Volatility is probably the most important variable in the equation and no one ever knows precisely what the volatility of a stock will be. Pricing formulas use an estimate for volatility. Studies have shown this estimation process is adequate for short-term trading because the future is usually fairly similar to the past in the short run.
Investors have developed several indicators to measure the estimated volatility. VIX is probably the best known volatility indicator. It is more formally known as the CBOE Market Volatility Index. VIX is calculated by applying options pricing formulas to futures contracts on the S&P 500. The math is complex but we don’t have to know how to calculate VIX in order to use the index.
Less formally, VIX is known as the “fear index” because it tends to rise sharply when prices fall. High levels of VIX are seen when there is a high level of fear among investors. This behavior shows that investors react to price declines by expecting volatility and market instability to increase. Let’s look at a picture. The chart below shows VIX spikes higher as stocks spike lower. Stocks are represented by the SPDR S&P 500 ETF (NYSE: SPY).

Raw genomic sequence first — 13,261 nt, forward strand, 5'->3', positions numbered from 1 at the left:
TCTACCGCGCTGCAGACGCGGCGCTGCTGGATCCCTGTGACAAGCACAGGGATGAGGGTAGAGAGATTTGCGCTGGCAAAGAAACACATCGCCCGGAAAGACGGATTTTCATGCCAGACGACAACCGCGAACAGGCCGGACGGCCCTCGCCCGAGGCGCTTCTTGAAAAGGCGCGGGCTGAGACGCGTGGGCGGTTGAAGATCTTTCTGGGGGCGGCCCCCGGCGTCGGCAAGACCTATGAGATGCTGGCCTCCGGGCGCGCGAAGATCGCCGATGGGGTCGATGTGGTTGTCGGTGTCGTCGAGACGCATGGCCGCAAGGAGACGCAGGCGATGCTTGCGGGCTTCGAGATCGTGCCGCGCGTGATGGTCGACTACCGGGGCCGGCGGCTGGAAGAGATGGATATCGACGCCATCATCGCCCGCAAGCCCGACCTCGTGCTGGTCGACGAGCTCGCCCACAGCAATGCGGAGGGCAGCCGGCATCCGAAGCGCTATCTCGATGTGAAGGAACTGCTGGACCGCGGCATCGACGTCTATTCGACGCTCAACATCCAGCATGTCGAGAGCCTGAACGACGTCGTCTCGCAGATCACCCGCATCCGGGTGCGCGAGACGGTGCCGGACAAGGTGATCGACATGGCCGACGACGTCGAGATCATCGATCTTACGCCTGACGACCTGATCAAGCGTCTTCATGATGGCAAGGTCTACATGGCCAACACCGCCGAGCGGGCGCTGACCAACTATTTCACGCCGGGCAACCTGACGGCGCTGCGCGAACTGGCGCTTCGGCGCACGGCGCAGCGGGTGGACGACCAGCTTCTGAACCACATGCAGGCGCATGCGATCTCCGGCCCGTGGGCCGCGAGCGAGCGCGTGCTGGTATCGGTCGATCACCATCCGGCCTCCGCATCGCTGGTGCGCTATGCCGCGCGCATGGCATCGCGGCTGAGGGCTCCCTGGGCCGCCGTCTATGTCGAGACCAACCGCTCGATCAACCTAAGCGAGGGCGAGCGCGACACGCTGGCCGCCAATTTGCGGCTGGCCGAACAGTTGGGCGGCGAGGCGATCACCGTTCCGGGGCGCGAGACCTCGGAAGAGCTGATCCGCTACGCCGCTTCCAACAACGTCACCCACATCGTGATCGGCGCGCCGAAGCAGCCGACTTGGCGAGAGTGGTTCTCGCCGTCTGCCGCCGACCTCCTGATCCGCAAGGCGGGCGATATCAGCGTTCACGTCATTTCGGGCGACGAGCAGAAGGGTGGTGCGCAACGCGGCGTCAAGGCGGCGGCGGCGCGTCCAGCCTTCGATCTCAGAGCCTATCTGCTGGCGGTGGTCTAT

VIX tends to move much more than SPY in percentage terms. During the bear market that began in 2008, SPY fell more than 55% while VIX rose more than 420%.
We know what a percentage move in the ETF meant. Investors lost more than 55% of the dollar value of their account. The percentage change in VIX indicates traders expect increased volatility in stocks even if it is more difficult to visualize exactly what that means.